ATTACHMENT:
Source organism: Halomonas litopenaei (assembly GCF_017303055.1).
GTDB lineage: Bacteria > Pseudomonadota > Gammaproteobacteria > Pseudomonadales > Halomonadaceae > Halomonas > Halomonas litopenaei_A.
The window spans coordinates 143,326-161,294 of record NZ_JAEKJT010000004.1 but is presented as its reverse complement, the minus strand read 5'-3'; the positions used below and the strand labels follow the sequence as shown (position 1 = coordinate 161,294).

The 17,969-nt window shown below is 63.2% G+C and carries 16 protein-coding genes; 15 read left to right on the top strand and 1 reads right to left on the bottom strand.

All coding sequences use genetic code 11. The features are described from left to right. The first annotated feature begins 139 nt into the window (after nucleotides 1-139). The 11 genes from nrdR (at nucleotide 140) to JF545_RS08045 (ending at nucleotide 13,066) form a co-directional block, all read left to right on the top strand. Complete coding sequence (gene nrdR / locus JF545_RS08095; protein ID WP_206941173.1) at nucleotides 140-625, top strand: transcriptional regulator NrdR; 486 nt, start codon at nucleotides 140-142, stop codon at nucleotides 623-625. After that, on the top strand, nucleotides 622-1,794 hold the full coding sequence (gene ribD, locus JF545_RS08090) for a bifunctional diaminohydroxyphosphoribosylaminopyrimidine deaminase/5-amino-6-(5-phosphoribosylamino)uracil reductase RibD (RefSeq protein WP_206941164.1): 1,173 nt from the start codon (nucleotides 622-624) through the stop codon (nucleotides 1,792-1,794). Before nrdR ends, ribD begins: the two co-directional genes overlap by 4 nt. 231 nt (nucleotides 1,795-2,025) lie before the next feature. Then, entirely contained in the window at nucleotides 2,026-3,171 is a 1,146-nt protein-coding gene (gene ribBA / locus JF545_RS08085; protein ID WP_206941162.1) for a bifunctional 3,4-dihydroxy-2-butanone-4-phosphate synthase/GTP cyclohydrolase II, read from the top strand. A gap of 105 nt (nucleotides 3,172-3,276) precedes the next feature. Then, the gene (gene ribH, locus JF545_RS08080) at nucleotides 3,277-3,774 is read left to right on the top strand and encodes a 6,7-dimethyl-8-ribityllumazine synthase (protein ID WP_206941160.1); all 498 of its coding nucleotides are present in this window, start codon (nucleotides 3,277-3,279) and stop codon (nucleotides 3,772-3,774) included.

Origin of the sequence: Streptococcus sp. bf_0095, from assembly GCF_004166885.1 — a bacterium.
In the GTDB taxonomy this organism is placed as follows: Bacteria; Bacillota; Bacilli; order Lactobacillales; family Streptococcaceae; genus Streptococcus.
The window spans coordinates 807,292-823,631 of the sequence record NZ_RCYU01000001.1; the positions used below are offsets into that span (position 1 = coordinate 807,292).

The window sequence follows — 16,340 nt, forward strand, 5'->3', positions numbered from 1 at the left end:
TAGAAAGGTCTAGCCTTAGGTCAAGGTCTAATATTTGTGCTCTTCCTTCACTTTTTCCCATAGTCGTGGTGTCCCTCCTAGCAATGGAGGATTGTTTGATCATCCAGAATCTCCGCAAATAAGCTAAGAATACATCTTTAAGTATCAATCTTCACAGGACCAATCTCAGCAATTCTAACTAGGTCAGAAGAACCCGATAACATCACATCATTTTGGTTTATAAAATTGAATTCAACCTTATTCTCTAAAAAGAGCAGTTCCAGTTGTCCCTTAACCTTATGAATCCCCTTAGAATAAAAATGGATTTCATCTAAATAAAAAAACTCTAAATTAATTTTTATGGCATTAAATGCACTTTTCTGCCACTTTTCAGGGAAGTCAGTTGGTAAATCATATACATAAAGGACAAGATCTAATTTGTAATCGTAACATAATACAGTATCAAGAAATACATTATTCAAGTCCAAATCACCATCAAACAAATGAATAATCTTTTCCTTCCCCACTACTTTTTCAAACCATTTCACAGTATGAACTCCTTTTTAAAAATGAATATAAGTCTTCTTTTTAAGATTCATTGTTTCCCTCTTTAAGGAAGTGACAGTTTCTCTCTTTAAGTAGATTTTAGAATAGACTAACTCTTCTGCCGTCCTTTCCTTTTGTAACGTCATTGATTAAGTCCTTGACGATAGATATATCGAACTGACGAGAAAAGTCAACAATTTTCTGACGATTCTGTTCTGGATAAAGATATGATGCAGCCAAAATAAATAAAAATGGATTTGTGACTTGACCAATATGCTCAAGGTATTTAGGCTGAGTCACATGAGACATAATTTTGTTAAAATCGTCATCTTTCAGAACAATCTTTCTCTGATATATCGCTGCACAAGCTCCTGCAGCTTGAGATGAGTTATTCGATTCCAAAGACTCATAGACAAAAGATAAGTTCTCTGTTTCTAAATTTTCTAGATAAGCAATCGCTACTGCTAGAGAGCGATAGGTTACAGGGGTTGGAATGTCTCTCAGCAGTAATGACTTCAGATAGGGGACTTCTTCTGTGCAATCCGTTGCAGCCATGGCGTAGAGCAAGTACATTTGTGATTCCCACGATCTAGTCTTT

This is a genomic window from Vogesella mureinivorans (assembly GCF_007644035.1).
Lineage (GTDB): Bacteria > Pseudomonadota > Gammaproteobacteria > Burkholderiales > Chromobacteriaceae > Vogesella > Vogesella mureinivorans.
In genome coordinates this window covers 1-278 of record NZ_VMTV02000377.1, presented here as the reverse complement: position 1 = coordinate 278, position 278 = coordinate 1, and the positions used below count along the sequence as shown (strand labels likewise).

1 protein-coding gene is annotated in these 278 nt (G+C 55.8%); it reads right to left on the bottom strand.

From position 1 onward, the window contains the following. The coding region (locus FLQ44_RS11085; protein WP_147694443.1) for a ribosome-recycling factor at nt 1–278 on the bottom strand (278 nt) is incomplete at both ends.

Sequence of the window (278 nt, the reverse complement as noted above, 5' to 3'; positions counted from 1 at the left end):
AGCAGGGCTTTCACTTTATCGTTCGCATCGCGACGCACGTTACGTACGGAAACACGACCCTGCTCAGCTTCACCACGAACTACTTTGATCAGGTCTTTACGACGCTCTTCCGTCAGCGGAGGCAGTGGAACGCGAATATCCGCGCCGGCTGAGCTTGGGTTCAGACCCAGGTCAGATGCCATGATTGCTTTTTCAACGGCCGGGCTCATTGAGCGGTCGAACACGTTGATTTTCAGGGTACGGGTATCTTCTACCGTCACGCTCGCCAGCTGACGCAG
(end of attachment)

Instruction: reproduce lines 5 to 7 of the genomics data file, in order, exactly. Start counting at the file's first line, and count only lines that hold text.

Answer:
All coding sequences use genetic code 11. The features are described from left to right. The first annotated feature begins 139 nt into the window (after nucleotides 1-139). The 11 genes from nrdR (at nucleotide 140) to JF545_RS08045 (ending at nucleotide 13,066) form a co-directional block, all read left to right on the top strand. Complete coding sequence (gene nrdR / locus JF545_RS08095; protein ID WP_206941173.1) at nucleotides 140-625, top strand: transcriptional regulator NrdR; 486 nt, start codon at nucleotides 140-142, stop codon at nucleotides 623-625. After that, on the top strand, nucleotides 622-1,794 hold the full coding sequence (gene ribD, locus JF545_RS08090) for a bifunctional diaminohydroxyphosphoribosylaminopyrimidine deaminase/5-amino-6-(5-phosphoribosylamino)uracil reductase RibD (RefSeq protein WP_206941164.1): 1,173 nt from the start codon (nucleotides 622-624) through the stop codon (nucleotides 1,792-1,794). Before nrdR ends, ribD begins: the two co-directional genes overlap by 4 nt. 231 nt (nucleotides 1,795-2,025) lie before the next feature. Then, entirely contained in the window at nucleotides 2,026-3,171 is a 1,146-nt protein-coding gene (gene ribBA / locus JF545_RS08085; protein ID WP_206941162.1) for a bifunctional 3,4-dihydroxy-2-butanone-4-phosphate synthase/GTP cyclohydrolase II, read from the top strand. A gap of 105 nt (nucleotides 3,172-3,276) precedes the next feature. Then, the gene (gene ribH, locus JF545_RS08080) at nucleotides 3,277-3,774 is read left to right on the top strand and encodes a 6,7-dimethyl-8-ribityllumazine synthase (protein ID WP_206941160.1); all 498 of its coding nucleotides are present in this window, start codon (nucleotides 3,277-3,279) and stop codon (nucleotides 3,772-3,774) included.

Origin of the sequence: Streptococcus sp. bf_0095, from assembly GCF_004166885.1 — a bacterium.
In the GTDB taxonomy this organism is placed as follows: Bacteria; Bacillota; Bacilli; order Lactobacillales; family Streptococcaceae; genus Streptococcus.